This production does make a case for Lippa’s score – a melodic mix of country-influenced and pop sounds that captures the charm of Edward Bloom and his stories. Without exception, the cast delivers truly impressive vocals, accompanied by a 14-piece orchestra that is the equal to or better than any pit band around town. In the lead role of Edward, Edward J. MacLennan, a musical theater singer who’s also sung opera, has the range and versatility to bridge the score’s varied styles and influences. Also a knockout is Jonah D. Winston as Karl, the “giant” that Edward Bloom saves from a fearful populace. Winston has a gorgeous bass-baritone that we don’t get to hear enough of in this show. Taylor Okey has a winning musical theater style to put over Will’s songs and Marisa Boynton sweetly sells her two love ballads as well as leading the Andrews Sisters homage “Red White and True.” Music Director John Warren, who’s head of the music department at Morton College, has, with his singers and instrumentalists, delivered musical performances that can be compared with any of the area’s top musical theater companies. In their renditions of ballads that include Sandra’s “I Don’t Need a Roof,” and her duet with Edward, “Time Stops,” as well as the sweet Father-to-Son songs “Be the Hero” and “Fight the Dragons,” Lippa’s score gets a lovely reading as it convinces us that this is a score that shouldn’t be forgotten.

Review: Big Fish (Jedlicka Performing Arts Center Theatre)

Even so, Big Fish may be a show that needs a star – or at least a very skilled comic actor in the lead role. MacLennan tries mightily to capture Edward’s unique character and imagination, but he has a rather awkward presence on stage and nowhere near the showmanship needed to reel us in to his character. Overall, the production’s acting is far weaker than the musical performance, though there are two exceptions. Louie Bartolomeo as the diminutive werewolf-owner of the circus who hires Edward and Karl is a riot, and Winton’s Karl captures the loneliness and warmth of the giant Edward saves. The vocally-strong ensemble also executes Dina DiCostanzo’s lively dances capably, though not with the precision we find with most area professional companies. Technically, the show was a bit rough on opening night – with lighting cues looking a little delayed and the sound design tinny in places. It should be noted, though, that the opening night performance I attended was the production’s first public performance – they didn’t do previews – and I would imagine things will have tightened up by the second weekend.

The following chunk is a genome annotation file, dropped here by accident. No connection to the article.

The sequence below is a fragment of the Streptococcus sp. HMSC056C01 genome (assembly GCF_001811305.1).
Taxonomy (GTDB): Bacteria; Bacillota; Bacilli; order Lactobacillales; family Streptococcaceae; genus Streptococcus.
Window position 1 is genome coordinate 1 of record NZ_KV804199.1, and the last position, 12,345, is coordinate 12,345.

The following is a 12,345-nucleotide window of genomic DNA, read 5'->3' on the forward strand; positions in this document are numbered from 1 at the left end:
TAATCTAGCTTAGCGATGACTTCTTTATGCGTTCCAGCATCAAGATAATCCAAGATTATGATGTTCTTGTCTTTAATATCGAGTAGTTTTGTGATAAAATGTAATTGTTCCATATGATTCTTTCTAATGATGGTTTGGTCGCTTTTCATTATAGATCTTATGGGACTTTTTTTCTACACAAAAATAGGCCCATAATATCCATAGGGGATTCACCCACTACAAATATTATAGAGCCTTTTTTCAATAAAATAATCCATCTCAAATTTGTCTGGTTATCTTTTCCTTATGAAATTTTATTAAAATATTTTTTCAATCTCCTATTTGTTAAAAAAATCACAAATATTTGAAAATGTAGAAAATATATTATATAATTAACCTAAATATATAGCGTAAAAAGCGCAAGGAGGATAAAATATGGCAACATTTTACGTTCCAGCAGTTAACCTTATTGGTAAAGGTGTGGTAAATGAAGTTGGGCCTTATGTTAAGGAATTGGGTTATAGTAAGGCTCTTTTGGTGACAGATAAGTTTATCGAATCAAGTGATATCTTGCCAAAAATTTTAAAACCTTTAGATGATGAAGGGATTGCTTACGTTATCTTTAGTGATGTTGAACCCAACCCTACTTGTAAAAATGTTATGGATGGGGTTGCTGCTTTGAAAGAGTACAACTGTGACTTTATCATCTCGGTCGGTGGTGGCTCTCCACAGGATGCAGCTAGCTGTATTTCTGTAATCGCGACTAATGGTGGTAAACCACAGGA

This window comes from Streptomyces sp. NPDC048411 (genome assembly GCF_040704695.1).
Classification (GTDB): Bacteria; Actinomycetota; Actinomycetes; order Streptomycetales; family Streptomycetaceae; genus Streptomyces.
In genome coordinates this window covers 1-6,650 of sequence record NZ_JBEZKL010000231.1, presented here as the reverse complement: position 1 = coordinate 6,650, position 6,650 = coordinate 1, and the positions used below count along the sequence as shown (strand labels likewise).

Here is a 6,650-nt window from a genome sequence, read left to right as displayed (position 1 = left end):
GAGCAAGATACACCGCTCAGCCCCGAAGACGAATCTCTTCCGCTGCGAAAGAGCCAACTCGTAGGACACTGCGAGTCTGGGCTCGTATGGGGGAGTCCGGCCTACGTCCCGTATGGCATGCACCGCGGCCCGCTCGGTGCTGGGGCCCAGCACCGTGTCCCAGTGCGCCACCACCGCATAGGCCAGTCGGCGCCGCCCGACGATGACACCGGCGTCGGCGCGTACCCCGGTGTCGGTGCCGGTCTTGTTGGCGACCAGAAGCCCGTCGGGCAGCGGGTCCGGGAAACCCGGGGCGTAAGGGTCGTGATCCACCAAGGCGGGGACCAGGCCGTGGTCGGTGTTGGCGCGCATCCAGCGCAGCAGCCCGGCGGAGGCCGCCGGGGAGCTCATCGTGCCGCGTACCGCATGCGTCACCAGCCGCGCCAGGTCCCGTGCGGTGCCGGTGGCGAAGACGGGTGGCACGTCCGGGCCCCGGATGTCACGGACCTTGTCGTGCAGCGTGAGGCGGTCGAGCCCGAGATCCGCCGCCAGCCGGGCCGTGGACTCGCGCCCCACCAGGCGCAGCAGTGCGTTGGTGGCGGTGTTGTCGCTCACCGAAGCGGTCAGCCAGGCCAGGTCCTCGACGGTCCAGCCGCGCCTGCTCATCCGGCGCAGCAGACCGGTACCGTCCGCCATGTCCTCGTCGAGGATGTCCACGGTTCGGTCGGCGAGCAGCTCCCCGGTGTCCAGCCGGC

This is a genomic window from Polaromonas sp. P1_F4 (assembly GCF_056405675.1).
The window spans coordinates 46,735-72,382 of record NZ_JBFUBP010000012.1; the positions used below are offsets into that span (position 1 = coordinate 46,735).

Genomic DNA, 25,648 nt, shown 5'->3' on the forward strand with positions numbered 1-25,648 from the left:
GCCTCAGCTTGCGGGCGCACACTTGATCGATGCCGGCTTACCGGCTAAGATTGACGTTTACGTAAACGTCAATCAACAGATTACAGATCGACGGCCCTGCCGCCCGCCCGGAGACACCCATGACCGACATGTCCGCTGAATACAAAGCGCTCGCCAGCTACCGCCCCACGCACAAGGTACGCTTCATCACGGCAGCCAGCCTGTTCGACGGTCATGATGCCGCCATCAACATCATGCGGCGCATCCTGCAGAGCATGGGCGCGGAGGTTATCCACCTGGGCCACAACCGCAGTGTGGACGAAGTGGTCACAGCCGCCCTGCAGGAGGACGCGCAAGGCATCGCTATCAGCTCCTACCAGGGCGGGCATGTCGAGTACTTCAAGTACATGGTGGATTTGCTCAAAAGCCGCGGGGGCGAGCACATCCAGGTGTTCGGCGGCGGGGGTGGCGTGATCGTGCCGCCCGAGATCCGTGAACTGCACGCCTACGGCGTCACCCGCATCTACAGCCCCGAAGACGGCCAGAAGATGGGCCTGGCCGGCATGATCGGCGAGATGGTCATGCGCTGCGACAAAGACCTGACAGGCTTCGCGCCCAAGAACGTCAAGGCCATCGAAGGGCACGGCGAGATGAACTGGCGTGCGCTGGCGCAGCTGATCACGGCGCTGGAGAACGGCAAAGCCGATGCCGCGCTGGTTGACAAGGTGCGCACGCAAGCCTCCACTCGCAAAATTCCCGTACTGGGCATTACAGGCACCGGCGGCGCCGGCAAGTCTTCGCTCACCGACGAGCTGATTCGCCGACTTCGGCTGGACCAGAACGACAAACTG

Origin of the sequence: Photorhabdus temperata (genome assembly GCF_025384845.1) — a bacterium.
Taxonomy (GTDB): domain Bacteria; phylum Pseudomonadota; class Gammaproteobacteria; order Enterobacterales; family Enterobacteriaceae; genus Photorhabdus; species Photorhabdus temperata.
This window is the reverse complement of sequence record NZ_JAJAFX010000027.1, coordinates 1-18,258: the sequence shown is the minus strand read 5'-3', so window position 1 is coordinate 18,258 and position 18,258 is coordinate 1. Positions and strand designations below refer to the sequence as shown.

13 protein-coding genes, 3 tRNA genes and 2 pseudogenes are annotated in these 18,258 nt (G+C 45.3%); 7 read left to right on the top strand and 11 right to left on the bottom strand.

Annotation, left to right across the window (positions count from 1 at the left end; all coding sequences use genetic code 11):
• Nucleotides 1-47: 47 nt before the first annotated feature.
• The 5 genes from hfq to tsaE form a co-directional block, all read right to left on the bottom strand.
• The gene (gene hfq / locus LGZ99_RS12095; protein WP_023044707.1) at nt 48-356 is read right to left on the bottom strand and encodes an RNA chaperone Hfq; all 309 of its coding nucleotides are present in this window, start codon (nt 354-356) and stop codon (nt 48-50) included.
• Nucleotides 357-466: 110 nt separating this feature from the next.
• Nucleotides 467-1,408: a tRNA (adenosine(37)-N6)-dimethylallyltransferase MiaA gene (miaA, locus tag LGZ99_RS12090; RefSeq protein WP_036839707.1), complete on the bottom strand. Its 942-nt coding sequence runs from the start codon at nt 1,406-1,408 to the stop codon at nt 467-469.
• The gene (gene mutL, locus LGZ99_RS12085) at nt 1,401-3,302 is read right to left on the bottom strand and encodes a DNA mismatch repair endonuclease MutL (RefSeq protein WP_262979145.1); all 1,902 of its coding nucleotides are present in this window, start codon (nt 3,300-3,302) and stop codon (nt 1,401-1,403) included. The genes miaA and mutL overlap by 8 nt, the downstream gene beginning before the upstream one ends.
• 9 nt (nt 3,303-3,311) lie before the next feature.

Director Dante J. Orfei and team have made a good effort at providing some visual magic on a budget. The scenes are set mostly by Michael A. Kott’s effective projections, but Michael Nedza’s set ground the more real moments with physical props and walls. They even find a way to fill the stage with daffodils that, while not as overwhelming as the original production’s, is impressive nonetheless.

While JPAC’s Big Fish is not as polished a production as you’ll usually find among professional companies in the area, Orfei brings imagination to his staging. The musical skill shown here in bringing Lippa’s underrated score back to the stage is well worth catching. Come to Big Fish with the expectation of seeing some impressive talent in the raw and you won’t be disappointed – especially given the bargain price of $18 per ticket.


Rating: ★★½



Big Fish continues through August 9th at Jedlicka Performing Arts Center, 3801 S. Central, Cicero (map), with performances Fridays and Saturdays at 7:30pm, Sundays 3pm.  Tickets are $16-$18, and are available by phone (708-656-1800) or online through (check for half-price tickets at More information at  (Running time: 2 hours 20 minutes, includes an intermission)

Review: Big Fish (Jedlicka Performing Arts Center Theatre)

Photos by Emily Schwartz




Taylor Okey (Will Bloom), Edward J. MacLennan (Edward Bloom), Landon Barnickel (Young Will), Marisa Boynton (Sandra Bloom), Jordan Taylor (Don Price), Peter Rugar (Zacky Price), Jerica Exum (The Witch), Morgan Glynn Briggs (Josephine), Daniel Hurtado (Dr. Bennett), Aimee Erickson Langfeld (Jenny Hill), Warren Karas (Major), Jonah D. Winston (Karl the Giant), Louie Bartolomeo (Amos Calloway), Heidi Boyck, Alex Campea, Christie Coran, Brianne DeFrang, Michael DeFrang, Matthew Durin, Nic Eastland, Alicia Hurtado, Kelly Marysnski, Alyssa O’Donnell, Jenna Payne, Kathleen Trainor, Laura Williams, JZ Zaeske (ensemble)


Robert Dietz, Carissa Gonzalez (keyboards), Julia Birnbaum (violin), Nicholas Jeffery (viola), Sarah Ritch (cello), Sarah Ritch, Lara Regan (reeds), Ryan Hobbs (trumpet), Jordan Tyner (French horn), Brent Moore, Andrea Salcedo (guitars), Chris Wysoglad (bass), Mike Pryzgoda (drums), Jesus Velasquez (percussion)

behind the scenes

Dante J. Orfei (director, lighting design, artistic director), Dina DiCostanzo (choreography), John Warren (music director), Carissa Gonzalez-Sambolin (assistant musical director), Michael Nedza (scenic design, props design, tech director), Genesee Spridco (costume design), Michael A. Kott (multimedia design, sound design), Steve Calzaretta (managing director), Samantha Nieves (theater assistant), Rebecca Primm (graphic design), Justin Dashiell (scenic construction), Antonio Barrios (theater staff), Emily Schwartz (photos)

Review: Big Fish (Jedlicka Performing Arts Center Theatre)

Review: Big Fish (Jedlicka Performing Arts Center Theatre)